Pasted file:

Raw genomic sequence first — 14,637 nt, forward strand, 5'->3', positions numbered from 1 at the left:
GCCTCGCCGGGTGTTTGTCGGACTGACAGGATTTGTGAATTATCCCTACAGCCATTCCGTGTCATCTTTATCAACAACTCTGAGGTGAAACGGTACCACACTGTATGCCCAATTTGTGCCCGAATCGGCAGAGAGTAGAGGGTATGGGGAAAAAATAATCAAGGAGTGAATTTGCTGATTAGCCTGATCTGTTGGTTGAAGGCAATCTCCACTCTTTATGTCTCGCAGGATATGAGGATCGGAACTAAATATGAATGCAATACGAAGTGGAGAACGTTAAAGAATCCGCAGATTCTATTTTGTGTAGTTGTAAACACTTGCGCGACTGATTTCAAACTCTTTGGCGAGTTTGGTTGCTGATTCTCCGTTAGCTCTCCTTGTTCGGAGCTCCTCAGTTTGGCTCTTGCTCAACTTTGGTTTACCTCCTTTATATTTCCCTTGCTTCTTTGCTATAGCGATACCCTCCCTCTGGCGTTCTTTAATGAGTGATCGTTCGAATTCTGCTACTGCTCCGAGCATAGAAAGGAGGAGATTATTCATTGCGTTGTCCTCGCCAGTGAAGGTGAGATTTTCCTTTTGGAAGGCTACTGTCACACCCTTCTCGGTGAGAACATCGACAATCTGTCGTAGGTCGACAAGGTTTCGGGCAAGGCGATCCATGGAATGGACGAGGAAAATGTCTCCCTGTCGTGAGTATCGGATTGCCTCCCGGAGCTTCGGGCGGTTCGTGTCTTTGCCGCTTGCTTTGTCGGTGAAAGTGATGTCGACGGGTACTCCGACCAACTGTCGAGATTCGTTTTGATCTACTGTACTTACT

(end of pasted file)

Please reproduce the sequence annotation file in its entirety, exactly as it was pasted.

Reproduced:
Raw genomic sequence first — 14,637 nt, forward strand, 5'->3', positions numbered from 1 at the left:
GCCTCGCCGGGTGTTTGTCGGACTGACAGGATTTGTGAATTATCCCTACAGCCATTCCGTGTCATCTTTATCAACAACTCTGAGGTGAAACGGTACCACACTGTATGCCCAATTTGTGCCCGAATCGGCAGAGAGTAGAGGGTATGGGGAAAAAATAATCAAGGAGTGAATTTGCTGATTAGCCTGATCTGTTGGTTGAAGGCAATCTCCACTCTTTATGTCTCGCAGGATATGAGGATCGGAACTAAATATGAATGCAATACGAAGTGGAGAACGTTAAAGAATCCGCAGATTCTATTTTGTGTAGTTGTAAACACTTGCGCGACTGATTTCAAACTCTTTGGCGAGTTTGGTTGCTGATTCTCCGTTAGCTCTCCTTGTTCGGAGCTCCTCAGTTTGGCTCTTGCTCAACTTTGGTTTACCTCCTTTATATTTCCCTTGCTTCTTTGCTATAGCGATACCCTCCCTCTGGCGTTCTTTAATGAGTGATCGTTCGAATTCTGCTACTGCTCCGAGCATAGAAAGGAGGAGATTATTCATTGCGTTGTCCTCGCCAGTGAAGGTGAGATTTTCCTTTTGGAAGGCTACTGTCACACCCTTCTCGGTGAGAACATCGACAATCTGTCGTAGGTCGACAAGGTTTCGGGCAAGGCGATCCATGGAATGGACGAGGAAAATGTCTCCCTGTCGTGAGTATCGGATTGCCTCCCGGAGCTTCGGGCGGTTCGTGTCTTTGCCGCTTGCTTTGTCGGTGAAAGTGATGTCGACGGGTACTCCGACCAACTGTCGAGATTCGTTTTGATCTACTGTACTTACT